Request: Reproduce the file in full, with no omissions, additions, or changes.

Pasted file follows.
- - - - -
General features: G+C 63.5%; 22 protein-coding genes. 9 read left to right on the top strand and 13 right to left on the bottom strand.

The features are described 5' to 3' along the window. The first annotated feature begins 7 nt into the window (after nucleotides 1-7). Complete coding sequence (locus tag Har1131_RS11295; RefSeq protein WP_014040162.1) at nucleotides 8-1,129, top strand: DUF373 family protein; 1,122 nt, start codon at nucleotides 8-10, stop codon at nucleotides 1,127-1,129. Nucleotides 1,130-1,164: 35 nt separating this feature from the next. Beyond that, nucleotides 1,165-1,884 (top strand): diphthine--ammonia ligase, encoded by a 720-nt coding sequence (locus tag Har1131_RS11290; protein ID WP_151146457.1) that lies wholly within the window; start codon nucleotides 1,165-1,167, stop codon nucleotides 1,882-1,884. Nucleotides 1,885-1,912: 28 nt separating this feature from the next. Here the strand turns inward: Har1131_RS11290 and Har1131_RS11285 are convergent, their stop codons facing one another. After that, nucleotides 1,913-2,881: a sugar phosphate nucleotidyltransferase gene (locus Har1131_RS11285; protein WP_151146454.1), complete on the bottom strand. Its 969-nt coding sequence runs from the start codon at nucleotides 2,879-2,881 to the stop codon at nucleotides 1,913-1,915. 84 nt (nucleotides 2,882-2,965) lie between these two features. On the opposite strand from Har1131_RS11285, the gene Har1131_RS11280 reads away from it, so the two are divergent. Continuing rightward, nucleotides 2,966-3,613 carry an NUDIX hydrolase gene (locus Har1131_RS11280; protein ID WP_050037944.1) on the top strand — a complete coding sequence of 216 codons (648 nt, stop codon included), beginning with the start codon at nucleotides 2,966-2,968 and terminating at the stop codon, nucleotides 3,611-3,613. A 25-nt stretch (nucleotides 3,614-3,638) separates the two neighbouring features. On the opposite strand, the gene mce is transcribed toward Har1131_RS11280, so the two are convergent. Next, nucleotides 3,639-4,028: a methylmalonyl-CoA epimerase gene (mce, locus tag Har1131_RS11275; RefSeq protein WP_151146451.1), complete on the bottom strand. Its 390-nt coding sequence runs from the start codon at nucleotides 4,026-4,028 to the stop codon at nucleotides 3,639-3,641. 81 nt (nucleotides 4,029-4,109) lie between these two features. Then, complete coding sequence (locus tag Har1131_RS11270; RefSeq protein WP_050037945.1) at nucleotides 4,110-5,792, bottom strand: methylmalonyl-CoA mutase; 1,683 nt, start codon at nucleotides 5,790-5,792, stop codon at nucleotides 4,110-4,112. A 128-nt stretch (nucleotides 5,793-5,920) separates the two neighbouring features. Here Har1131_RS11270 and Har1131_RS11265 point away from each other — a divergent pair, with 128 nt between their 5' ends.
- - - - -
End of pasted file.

General features: G+C 63.5%; 22 protein-coding genes. 9 read left to right on the top strand and 13 right to left on the bottom strand.

The features are described 5' to 3' along the window. The first annotated feature begins 7 nt into the window (after nucleotides 1-7). Complete coding sequence (locus tag Har1131_RS11295; RefSeq protein WP_014040162.1) at nucleotides 8-1,129, top strand: DUF373 family protein; 1,122 nt, start codon at nucleotides 8-10, stop codon at nucleotides 1,127-1,129. Nucleotides 1,130-1,164: 35 nt separating this feature from the next. Beyond that, nucleotides 1,165-1,884 (top strand): diphthine--ammonia ligase, encoded by a 720-nt coding sequence (locus tag Har1131_RS11290; protein ID WP_151146457.1) that lies wholly within the window; start codon nucleotides 1,165-1,167, stop codon nucleotides 1,882-1,884. Nucleotides 1,885-1,912: 28 nt separating this feature from the next. Here the strand turns inward: Har1131_RS11290 and Har1131_RS11285 are convergent, their stop codons facing one another. After that, nucleotides 1,913-2,881: a sugar phosphate nucleotidyltransferase gene (locus Har1131_RS11285; protein WP_151146454.1), complete on the bottom strand. Its 969-nt coding sequence runs from the start codon at nucleotides 2,879-2,881 to the stop codon at nucleotides 1,913-1,915. 84 nt (nucleotides 2,882-2,965) lie between these two features. On the opposite strand from Har1131_RS11285, the gene Har1131_RS11280 reads away from it, so the two are divergent. Continuing rightward, nucleotides 2,966-3,613 carry an NUDIX hydrolase gene (locus Har1131_RS11280; protein ID WP_050037944.1) on the top strand — a complete coding sequence of 216 codons (648 nt, stop codon included), beginning with the start codon at nucleotides 2,966-2,968 and terminating at the stop codon, nucleotides 3,611-3,613. A 25-nt stretch (nucleotides 3,614-3,638) separates the two neighbouring features. On the opposite strand, the gene mce is transcribed toward Har1131_RS11280, so the two are convergent. Next, nucleotides 3,639-4,028: a methylmalonyl-CoA epimerase gene (mce, locus tag Har1131_RS11275; RefSeq protein WP_151146451.1), complete on the bottom strand. Its 390-nt coding sequence runs from the start codon at nucleotides 4,026-4,028 to the stop codon at nucleotides 3,639-3,641. 81 nt (nucleotides 4,029-4,109) lie between these two features. Then, complete coding sequence (locus tag Har1131_RS11270; RefSeq protein WP_050037945.1) at nucleotides 4,110-5,792, bottom strand: methylmalonyl-CoA mutase; 1,683 nt, start codon at nucleotides 5,790-5,792, stop codon at nucleotides 4,110-4,112. A 128-nt stretch (nucleotides 5,793-5,920) separates the two neighbouring features. Here Har1131_RS11270 and Har1131_RS11265 point away from each other — a divergent pair, with 128 nt between their 5' ends.